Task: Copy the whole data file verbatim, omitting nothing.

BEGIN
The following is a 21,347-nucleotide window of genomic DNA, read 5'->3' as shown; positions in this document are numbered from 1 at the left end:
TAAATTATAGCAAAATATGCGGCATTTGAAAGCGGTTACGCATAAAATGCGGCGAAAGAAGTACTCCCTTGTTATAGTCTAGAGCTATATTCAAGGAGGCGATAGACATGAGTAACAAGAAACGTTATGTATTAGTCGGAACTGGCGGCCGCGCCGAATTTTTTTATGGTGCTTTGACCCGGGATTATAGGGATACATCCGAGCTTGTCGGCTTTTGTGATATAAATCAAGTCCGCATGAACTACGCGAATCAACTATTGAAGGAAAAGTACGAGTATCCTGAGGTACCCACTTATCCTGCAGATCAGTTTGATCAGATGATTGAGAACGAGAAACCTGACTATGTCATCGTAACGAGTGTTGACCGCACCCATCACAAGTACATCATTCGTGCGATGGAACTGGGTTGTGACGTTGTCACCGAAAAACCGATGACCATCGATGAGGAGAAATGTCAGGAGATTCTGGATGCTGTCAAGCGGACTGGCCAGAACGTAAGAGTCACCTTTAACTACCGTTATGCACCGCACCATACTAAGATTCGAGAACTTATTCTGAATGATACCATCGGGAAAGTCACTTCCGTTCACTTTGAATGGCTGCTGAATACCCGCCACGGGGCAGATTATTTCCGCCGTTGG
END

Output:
The following is a 21,347-nucleotide window of genomic DNA, read 5'->3' as shown; positions in this document are numbered from 1 at the left end:
TAAATTATAGCAAAATATGCGGCATTTGAAAGCGGTTACGCATAAAATGCGGCGAAAGAAGTACTCCCTTGTTATAGTCTAGAGCTATATTCAAGGAGGCGATAGACATGAGTAACAAGAAACGTTATGTATTAGTCGGAACTGGCGGCCGCGCCGAATTTTTTTATGGTGCTTTGACCCGGGATTATAGGGATACATCCGAGCTTGTCGGCTTTTGTGATATAAATCAAGTCCGCATGAACTACGCGAATCAACTATTGAAGGAAAAGTACGAGTATCCTGAGGTACCCACTTATCCTGCAGATCAGTTTGATCAGATGATTGAGAACGAGAAACCTGACTATGTCATCGTAACGAGTGTTGACCGCACCCATCACAAGTACATCATTCGTGCGATGGAACTGGGTTGTGACGTTGTCACCGAAAAACCGATGACCATCGATGAGGAGAAATGTCAGGAGATTCTGGATGCTGTCAAGCGGACTGGCCAGAACGTAAGAGTCACCTTTAACTACCGTTATGCACCGCACCATACTAAGATTCGAGAACTTATTCTGAATGATACCATCGGGAAAGTCACTTCCGTTCACTTTGAATGGCTGCTGAATACCCGCCACGGGGCAGATTATTTCCGCCGTTGG